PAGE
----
When the American nukes came online in the 70s and 80s the average capacity factor of these nukes hovered around 58%. When visiting a nuke on a random day, four out of the ten times you would not be able to see a running reactor. Only through many years of learning to operate those nukes have utilities been able to increase their reliability.

    • SciAm blocks posts containing 4chan and Watts links. If you post Watts you are tattooing “stoopid” to your forehead.

    • MorinMoss Says:

      See the link below for a rebuttal of the oft-touted story about renewables making electricity in Germany expensive.

    • MorinMoss Says:

      Hotter summers are going to have an impact on nuke plants as they need lots of cool water.
      It’ll happen a lot sooner in the US than France due to geography but it’s only a matter of time.

      Newer wind farms have much better capacity and availability factors because of better design, layout and siting.
      It won’t ever get to 90%, which took decades for nukes, but some are already in the high 30s to low 40s.

      • greenman3610 Says:

        - and, with price from wind continuing to drop due to better technology and mass production.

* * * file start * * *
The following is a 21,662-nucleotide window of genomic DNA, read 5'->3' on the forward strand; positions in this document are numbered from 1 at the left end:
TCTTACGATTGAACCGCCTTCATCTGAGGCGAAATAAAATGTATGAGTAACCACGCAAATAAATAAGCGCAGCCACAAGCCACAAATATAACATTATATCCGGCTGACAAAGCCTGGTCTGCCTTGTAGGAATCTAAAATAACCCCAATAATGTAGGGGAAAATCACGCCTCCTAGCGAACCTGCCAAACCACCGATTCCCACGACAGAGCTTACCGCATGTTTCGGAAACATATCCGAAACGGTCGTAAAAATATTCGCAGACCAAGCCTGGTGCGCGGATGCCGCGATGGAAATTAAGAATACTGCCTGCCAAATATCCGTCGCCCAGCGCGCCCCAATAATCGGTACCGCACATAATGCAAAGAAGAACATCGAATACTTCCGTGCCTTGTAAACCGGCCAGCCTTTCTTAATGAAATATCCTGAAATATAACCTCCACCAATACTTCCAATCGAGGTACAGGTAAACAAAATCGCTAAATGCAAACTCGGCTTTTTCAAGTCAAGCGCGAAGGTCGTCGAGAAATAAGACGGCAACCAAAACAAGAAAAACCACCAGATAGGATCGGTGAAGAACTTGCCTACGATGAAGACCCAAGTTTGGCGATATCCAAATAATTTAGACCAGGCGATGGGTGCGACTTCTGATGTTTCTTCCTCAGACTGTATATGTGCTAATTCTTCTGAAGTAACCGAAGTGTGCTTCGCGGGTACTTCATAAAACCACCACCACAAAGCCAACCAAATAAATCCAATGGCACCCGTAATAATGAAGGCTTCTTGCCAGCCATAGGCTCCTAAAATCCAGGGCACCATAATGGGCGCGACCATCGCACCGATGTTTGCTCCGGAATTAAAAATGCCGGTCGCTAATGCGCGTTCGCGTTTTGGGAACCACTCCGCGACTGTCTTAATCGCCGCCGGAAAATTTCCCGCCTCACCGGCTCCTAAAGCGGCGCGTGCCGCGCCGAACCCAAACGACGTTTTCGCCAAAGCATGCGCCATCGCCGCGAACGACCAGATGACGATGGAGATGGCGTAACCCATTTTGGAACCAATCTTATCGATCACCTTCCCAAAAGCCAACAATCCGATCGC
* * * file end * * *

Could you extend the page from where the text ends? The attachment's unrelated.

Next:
Hot summer days can be poor for wind in some areas as well. Fortunately, photovoltaic solar just about perfectly fills that gap, and PV is coming on like gangbusters.

  3. skeptictmac57 Says:

    This reminds me of the AVN or Australian (Anti) Vaccination Network,whose ostensible mission is to educate people about vaccines,but was wholly about pushing anti-vaccine propaganda.

  4. [...] So there's a group in the UK called "The Renewable Energy Foundation", right? You'd be forgiven if you thought that was a group that supported renewable energy, but you'd be wrong. It is, of course…  [...]

  5. Wind turbine lifetimes are easily provable. Many wind farms started in the early 90s are still running today, not just most of the turbines, but all of them. They are extraordinarily reliable.

    The whole argument about capacity factor is completely bogus. Which gets the highest electric rates, peaking gas, or night time base load? Daytime electricity is much higher value than night time. So low capacity factor peaking is more valuable. Turns out, so are wind and solar which can follow the load and peak naturally when the load peaks. A lower capacity factor energy source that follows load is worth more, not less, than a high capacity factor source that cannot follow load.

  6. [...] Wind Performance Over Time. Wind haters (aka windbags) makin’ stuff up; wind industry responding. [...]

  7. [...] 2013/03/14: PSinclair: Wind Performance Over Time [...]

  8. MorinMoss Says:

    Peter, thanks for posting this story, which is related to a discussion in the comments of the “Georgia Nuke Boondoggle” story between kap55 and myself.

    It was kap55 who posted the link to that garbage study by Hughes and I’m grateful to ontspan for pointing out that the raw data didn’t support the conclusions and inspired me to take a closer look at the Danish farms output and stats.

    My opinion of the REF group is that they’re Heartland-lite, selling doubt but not nearly as nefarious.
    But they’re still very much a bunch of windbaggers.